Additionally, if you have had brain or spinal surgery or have had a widespread blood infection you are also a higher risk for bacterial meningitis.

Outbreaks of bacterial meningitis also occur in living situations where you are in close contact with others, such as college dormitories or military barracks.

What are the symptoms of bacterial meningitis?


In older children and adults, you may see confusion, irritability, increasing drowsiness. Seizures and stroke may occur.

In newborns and small infants, the classic bacterial meningitis symptoms of fever, headache, and neck stiffness may be absent or difficult to detect. The infant may only appear slow or inactive, or be irritable, have vomiting, or be feeding poorly.

Common symptoms in anyone over the age of two years include:

  • High fever
  • Headache
  • Stiff neck.
These symptoms can develop over several hours, or they may take one to two days.

Other symptoms of bacterial meningitis may include:

  • Nausea
  • Vomiting
  • Discomfort when looking into bright lights
  • Confusion
  • Sleepiness.
The onset of symptoms is fast, within 24 hours. If allowed to progress, you can die from bacterial meningitis.

How is Bacterial Meningitis Spread?


A meningococcal infection is spread from person-to-person through the air or through nose and throat secretions. Sneezing, coughing, kissing, and sharing utensils or beverages can spread the disease. Some people infected by the bacteria will not have any symptoms of the disease.

How is bacterial meningitis diagnosed?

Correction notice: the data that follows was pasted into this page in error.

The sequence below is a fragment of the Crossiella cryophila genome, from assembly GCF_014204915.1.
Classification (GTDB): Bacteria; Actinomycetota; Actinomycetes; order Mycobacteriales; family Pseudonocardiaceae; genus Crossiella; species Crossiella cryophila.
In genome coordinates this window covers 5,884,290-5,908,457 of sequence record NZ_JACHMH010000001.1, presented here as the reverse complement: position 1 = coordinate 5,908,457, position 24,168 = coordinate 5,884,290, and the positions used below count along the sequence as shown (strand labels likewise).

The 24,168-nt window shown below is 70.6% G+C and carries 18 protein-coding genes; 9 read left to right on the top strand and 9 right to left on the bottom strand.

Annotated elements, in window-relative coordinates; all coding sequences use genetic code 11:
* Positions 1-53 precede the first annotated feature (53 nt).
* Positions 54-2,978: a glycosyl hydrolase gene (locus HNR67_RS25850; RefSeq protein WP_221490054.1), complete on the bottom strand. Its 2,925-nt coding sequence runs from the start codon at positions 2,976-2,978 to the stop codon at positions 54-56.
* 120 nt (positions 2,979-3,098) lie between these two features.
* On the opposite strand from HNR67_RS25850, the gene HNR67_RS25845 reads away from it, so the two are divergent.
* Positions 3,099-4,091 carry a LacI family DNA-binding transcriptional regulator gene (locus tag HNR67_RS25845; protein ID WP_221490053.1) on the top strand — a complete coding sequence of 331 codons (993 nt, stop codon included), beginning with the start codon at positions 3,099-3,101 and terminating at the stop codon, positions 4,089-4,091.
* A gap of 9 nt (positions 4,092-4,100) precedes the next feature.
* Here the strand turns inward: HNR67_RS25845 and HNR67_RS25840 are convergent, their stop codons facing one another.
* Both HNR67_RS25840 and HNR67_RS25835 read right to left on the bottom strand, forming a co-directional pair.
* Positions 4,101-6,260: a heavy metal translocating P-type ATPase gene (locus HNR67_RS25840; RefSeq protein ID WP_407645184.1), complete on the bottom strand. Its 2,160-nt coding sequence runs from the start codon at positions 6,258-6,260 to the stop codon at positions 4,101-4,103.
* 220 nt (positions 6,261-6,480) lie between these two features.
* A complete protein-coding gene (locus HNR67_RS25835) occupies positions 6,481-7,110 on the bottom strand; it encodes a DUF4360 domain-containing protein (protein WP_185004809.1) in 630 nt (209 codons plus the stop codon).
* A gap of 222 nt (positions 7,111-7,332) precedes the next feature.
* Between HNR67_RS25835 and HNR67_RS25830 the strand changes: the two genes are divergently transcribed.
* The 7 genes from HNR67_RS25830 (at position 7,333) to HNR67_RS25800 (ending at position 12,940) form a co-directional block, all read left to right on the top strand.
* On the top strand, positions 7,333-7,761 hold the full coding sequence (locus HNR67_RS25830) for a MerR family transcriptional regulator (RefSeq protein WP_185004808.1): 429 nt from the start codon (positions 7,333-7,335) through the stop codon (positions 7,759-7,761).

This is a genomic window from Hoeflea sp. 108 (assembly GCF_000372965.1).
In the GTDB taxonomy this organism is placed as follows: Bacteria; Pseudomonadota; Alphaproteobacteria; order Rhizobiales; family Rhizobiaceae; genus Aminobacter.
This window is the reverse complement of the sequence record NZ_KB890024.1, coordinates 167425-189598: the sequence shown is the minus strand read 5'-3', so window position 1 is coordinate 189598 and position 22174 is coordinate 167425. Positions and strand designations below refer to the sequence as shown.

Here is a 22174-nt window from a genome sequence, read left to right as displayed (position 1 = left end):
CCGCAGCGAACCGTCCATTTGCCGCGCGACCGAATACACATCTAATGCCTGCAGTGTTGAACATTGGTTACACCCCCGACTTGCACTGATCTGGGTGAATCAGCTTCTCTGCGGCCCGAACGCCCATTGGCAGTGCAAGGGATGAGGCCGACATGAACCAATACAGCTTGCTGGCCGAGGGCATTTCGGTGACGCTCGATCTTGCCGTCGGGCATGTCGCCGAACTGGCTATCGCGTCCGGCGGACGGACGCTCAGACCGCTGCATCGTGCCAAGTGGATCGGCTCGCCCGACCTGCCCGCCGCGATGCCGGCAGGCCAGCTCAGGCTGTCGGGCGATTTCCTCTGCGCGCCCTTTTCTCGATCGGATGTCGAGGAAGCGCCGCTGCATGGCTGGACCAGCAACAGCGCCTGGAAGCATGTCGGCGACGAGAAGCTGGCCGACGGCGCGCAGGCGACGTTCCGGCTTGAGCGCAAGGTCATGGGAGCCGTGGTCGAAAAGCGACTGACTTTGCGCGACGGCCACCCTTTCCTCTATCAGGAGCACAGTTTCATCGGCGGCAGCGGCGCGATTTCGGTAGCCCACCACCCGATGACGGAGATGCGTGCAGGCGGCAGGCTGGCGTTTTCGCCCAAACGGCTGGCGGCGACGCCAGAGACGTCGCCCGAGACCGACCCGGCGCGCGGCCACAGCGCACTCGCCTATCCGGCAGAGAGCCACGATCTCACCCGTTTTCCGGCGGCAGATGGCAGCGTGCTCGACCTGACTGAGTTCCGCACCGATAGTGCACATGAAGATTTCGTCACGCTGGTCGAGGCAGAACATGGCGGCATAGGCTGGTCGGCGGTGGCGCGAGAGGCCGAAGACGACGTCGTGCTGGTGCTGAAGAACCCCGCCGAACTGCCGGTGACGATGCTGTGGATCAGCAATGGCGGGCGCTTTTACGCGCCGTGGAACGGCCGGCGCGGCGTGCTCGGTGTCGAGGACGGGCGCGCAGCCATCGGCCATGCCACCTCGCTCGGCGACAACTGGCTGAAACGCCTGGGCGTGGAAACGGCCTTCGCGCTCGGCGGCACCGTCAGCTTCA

It is important that you seek immediate medical assistance if you suspect meningitis.

Your doctor will conduct a physical exam. Your doctor will look for a purple or red rash on the skin. Your doctor will check your neck for stiffness and will exam hip and knee flexion.

Your doctor will have to decide if the cause is bacterial, viral or fungal and will have to analyze your spinal fluid so a spinal tap will be ordered.

Your blood and urine may also be analyzed as well as the mucous from your nose and throat.

How is bacterial meningitis treated?


The best treatment for acute meningitis is avoiding it in the first place. Effective vaccines have been developed against the three most common causes of bacterial meningitis, Haemophilus influenzae type b, Neisseria meningitidis, and Streptococcus pneumonia.

Bacterial meningitis is treated with antibiotics. A general intravenous antibiotic with a corticosteroid to bring down the inflammation may be prescribed even before all the test results are in. When the specific bacteria are identified, your doctor may decide to change antibiotics. In addition to antibiotics, it will be important to replenish fluids lost from loss of appetite, sweating, vomiting and diarrhea.

Preventing Bacterial Meningitis